While her loaf recipe combines chocolate and cinnamon — "the two most common flavors of babka" — she emphasizes that you can use other flavors that strike your fancy, like jam, chocolate-hazelnut spread, and more. 

A beginner-friendly bread (really!) 

If you’re feeling a touch intimidated, rest assured that the babkallah is not nearly as intricate to bake as its appearance might suggest. According to Claire, “Even though the swirl and braid looks like it might be hard to achieve, you might be surprised at how manageable the process is, even for beginners.”

So if your yeast-baking experience is limited to basic breads, don’t be afraid to give babkallah a whirl. If you have one available, a stand mixer helps the supple, dreamy dough come together even more easily, but the whole thing can be made with just your two hands if that’s the only firepower you have in your kitchen.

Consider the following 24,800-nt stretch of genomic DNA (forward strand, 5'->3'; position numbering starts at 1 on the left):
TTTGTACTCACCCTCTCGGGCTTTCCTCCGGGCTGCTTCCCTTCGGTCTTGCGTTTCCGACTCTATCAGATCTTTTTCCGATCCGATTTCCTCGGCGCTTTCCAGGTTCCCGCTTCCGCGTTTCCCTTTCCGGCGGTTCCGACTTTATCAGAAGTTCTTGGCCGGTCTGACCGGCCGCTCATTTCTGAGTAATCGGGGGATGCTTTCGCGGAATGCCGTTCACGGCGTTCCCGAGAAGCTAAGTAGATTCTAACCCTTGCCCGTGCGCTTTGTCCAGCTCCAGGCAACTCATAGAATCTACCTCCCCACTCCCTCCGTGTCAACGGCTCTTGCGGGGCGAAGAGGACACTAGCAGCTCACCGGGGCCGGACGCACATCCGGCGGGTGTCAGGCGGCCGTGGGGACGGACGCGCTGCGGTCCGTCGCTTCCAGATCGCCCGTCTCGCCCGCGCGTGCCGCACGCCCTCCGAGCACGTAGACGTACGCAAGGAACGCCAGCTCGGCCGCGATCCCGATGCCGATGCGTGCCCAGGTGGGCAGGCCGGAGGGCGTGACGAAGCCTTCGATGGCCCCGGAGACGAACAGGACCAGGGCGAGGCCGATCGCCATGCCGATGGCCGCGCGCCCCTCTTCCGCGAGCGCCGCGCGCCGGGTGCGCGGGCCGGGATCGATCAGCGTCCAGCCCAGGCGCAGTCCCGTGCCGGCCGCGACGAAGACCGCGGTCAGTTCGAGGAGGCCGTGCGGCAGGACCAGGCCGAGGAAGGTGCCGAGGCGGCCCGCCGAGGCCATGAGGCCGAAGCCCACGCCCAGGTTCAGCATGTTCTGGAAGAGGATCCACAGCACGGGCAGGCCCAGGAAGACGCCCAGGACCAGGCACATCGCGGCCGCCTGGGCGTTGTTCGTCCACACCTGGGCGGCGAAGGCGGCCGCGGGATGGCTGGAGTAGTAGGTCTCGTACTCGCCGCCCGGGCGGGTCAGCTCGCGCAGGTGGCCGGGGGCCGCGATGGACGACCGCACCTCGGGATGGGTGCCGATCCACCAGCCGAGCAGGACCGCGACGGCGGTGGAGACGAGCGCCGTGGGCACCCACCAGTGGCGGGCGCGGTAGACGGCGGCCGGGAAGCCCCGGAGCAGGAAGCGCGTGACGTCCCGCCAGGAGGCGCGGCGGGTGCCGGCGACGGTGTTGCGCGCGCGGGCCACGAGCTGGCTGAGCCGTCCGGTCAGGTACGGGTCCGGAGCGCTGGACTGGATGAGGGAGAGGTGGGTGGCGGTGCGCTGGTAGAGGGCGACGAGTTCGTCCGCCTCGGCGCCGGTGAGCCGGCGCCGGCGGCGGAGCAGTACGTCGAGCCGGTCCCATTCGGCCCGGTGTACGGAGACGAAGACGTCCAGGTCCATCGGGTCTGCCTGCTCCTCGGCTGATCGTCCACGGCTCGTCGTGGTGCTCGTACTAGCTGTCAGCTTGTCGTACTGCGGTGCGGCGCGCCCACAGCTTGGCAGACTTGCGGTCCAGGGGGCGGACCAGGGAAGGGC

How to make babkallah

For the dough: 

  • 1/2 cup (113g) whole milk, lukewarm (105°F)
  • 2 1/4 teaspoons instant or active dry yeast
  • 1/3 cup (66g) granulated sugar
  • 4 large egg yolks
  • 1 teaspoon vanilla extract
  • 3 1/4 cups (390g) King Arthur Unbleached All-Purpose Flour, plus more for kneading
  • 1 1/2 teaspoons salt
  • 8 tablespoons (113g) unsalted butter, at room temperature, cut into 1/2" pieces, plus more for the bowl

For the filling: 

  • 1 cup (170g) finely chopped semisweet chocolate (if all you have on hand are chocolate chips, feel free to use!)
  • 1/3 cup (71g) light brown sugar, packed
  • 1 1/2 teaspoons cinnamon
  • 1/8 teaspoon salt
  • 2 tablespoons (28g) unsalted butter, melted and cooled

For topping: 

  • 1 large egg, beaten
  • Demerara sugar or sparkling sugar, for sprinkling on top

Make the dough